1. Dissolve ten grams of Potassium Ferrocyanide(whitish crystals/chunks) into 10 milliliters water.
  2. Add 7.43 milliliters of 42-degree-baume Ferric Chloride solution. (red-brown liquid, PCB etchant)

It works instantly. It's kind of magic to see ugly red-brown sludge turn into beautiful blue sludge. So now I have 14 grams of solid, pure Prussian Blue not-quite-suspended in 15-something ml of water and am struggling to use it. It's so thick it doesn't like to flow, doesn't like to wet a surface, and is very prone to separating. I've tried the following:

  • Plain water: No go. At high concentrations, it won't wet your nib, and at low enough concentrations to use, it separates. You can watch it separate as you write.
  • Gum arabic: It'll wet the pen nib better at high concentrations, but doesn't prevent separation.
  • Glycerin: Works beautifully, producing an enduring, uniform, free-flowing and thinnable blue that just ... never ... dries. @Flaxmoore, I feel your frustration. Any ink containing glycerin - which is hygroscopic - will always be a little damp, forever.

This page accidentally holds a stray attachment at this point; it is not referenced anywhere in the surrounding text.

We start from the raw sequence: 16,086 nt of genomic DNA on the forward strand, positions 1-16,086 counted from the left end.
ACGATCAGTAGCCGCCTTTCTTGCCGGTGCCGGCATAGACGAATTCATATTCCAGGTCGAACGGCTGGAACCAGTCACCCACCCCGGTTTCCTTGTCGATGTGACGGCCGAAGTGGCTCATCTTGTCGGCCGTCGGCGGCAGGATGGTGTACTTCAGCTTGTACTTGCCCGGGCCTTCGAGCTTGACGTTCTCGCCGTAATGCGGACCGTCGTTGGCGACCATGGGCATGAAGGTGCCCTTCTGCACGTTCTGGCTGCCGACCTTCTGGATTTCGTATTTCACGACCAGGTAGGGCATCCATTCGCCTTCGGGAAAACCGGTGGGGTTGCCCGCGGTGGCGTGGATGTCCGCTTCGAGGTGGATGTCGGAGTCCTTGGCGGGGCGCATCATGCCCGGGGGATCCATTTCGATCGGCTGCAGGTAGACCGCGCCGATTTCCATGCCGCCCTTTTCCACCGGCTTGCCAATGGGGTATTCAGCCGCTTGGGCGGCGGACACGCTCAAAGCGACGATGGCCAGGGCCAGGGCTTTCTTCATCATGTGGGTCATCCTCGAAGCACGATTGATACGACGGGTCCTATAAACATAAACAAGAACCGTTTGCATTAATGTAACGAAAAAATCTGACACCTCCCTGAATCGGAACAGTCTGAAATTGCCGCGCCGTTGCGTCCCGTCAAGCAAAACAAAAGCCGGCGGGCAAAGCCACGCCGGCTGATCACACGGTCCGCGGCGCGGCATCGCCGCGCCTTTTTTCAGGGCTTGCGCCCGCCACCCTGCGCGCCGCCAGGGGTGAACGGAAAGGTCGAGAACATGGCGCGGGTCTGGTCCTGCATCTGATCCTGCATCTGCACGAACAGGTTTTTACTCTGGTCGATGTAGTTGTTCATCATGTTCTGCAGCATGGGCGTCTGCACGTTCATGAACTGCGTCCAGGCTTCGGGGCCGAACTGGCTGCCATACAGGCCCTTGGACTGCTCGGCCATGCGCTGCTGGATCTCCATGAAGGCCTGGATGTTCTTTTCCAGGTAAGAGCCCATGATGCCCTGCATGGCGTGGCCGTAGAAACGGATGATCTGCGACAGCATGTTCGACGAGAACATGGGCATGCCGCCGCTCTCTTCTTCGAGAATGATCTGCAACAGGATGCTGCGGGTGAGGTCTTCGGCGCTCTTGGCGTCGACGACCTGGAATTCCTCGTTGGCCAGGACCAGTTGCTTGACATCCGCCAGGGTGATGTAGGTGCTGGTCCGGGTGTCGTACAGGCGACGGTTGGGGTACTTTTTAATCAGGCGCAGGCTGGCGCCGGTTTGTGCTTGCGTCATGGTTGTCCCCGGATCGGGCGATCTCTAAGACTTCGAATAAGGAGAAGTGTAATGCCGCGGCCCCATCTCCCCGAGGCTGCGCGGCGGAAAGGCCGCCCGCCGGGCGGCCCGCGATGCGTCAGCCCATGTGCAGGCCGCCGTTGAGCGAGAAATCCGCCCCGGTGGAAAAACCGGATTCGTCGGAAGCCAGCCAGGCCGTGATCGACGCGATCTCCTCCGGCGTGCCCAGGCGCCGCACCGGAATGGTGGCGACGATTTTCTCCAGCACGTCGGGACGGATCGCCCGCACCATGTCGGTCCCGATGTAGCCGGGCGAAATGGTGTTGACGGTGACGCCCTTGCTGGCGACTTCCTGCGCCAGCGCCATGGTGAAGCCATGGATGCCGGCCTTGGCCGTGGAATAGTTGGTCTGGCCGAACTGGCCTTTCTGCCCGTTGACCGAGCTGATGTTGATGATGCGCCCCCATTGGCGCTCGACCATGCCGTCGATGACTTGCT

Things left to try:

  • Dextrin: Found a recipe here which uses it. You make it out of starch. The ink requires a bit of iodine or something to prevent spoiling.
  • Polysorbate: AKA "tween". One of those Evil Food Additives you find in x-brand pudding. Also, vaguely yellow.
  • Methylcellulose: Goopy stuff used for microscope slides.
  • Linseed Oil: Obviously this is leaving "fountain pen" territory far behind. This would make permanently-drying paint.
Edited by Corona688
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Yes, Diamine Prussian Blue is a dreadful misnomer - and a dire ink to boot.

 

I just can't believe how far off it is. BSB is more of a Prussian blue than the Diamine ever was. I want the color of Union uniforms, not German military grey blue.

 

Is that really Prussian Blue ??... :huh: :huh:

 

 

My idea of Prussian Blue is...

 

http://www.webexhibits.org/pigments/indiv/images/prussianblue_overview.gif

 

I just tried mixing real Prussian Blue pigment in an oil base, and hope I can solve this argument. It looks completely different! It's dark but not as dark, and all that vibrancy you see when it's in water is gone. And the more you thin it the grayer it gets. Suddenly I can see the resemblance to Diamine Prussian Blue -- it's almost right except for that greenish cast.

Edited by Corona688